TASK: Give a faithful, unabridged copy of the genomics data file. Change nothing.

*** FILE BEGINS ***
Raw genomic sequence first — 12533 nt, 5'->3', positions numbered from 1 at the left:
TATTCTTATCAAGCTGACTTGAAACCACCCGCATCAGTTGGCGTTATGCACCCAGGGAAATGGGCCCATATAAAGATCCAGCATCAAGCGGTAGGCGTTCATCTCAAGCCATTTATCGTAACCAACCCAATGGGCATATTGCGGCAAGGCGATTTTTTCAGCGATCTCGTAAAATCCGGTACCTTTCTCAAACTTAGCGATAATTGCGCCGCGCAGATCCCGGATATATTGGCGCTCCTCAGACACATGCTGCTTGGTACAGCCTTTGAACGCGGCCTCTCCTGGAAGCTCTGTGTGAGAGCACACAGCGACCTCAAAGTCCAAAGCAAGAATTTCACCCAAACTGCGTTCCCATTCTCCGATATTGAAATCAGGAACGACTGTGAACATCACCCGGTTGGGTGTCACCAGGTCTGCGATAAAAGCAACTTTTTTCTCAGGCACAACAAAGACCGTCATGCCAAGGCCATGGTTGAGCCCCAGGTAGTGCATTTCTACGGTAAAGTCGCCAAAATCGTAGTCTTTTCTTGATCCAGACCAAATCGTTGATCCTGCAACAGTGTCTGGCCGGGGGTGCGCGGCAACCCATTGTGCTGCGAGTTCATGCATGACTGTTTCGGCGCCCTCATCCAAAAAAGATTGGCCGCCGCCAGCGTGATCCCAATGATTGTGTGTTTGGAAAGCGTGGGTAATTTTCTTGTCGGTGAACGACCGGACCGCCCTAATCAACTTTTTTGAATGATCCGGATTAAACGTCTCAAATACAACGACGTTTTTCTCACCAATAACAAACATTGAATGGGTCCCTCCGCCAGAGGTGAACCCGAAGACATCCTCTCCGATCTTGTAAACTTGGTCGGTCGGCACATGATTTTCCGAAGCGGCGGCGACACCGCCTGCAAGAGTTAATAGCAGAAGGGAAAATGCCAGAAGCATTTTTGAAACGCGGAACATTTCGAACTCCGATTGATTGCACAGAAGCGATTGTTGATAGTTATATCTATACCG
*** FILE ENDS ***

Raw genomic sequence first — 12533 nt, 5'->3', positions numbered from 1 at the left:
TATTCTTATCAAGCTGACTTGAAACCACCCGCATCAGTTGGCGTTATGCACCCAGGGAAATGGGCCCATATAAAGATCCAGCATCAAGCGGTAGGCGTTCATCTCAAGCCATTTATCGTAACCAACCCAATGGGCATATTGCGGCAAGGCGATTTTTTCAGCGATCTCGTAAAATCCGGTACCTTTCTCAAACTTAGCGATAATTGCGCCGCGCAGATCCCGGATATATTGGCGCTCCTCAGACACATGCTGCTTGGTACAGCCTTTGAACGCGGCCTCTCCTGGAAGCTCTGTGTGAGAGCACACAGCGACCTCAAAGTCCAAAGCAAGAATTTCACCCAAACTGCGTTCCCATTCTCCGATATTGAAATCAGGAACGACTGTGAACATCACCCGGTTGGGTGTCACCAGGTCTGCGATAAAAGCAACTTTTTTCTCAGGCACAACAAAGACCGTCATGCCAAGGCCATGGTTGAGCCCCAGGTAGTGCATTTCTACGGTAAAGTCGCCAAAATCGTAGTCTTTTCTTGATCCAGACCAAATCGTTGATCCTGCAACAGTGTCTGGCCGGGGGTGCGCGGCAACCCATTGTGCTGCGAGTTCATGCATGACTGTTTCGGCGCCCTCATCCAAAAAAGATTGGCCGCCGCCAGCGTGATCCCAATGATTGTGTGTTTGGAAAGCGTGGGTAATTTTCTTGTCGGTGAACGACCGGACCGCCCTAATCAACTTTTTTGAATGATCCGGATTAAACGTCTCAAATACAACGACGTTTTTCTCACCAATAACAAACATTGAATGGGTCCCTCCGCCAGAGGTGAACCCGAAGACATCCTCTCCGATCTTGTAAACTTGGTCGGTCGGCACATGATTTTCCGAAGCGGCGGCGACACCGCCTGCAAGAGTTAATAGCAGAAGGGAAAATGCCAGAAGCATTTTTGAAACGCGGAACATTTCGAACTCCGATTGATTGCACAGAAGCGATTGTTGATAGTTATATCTATACCG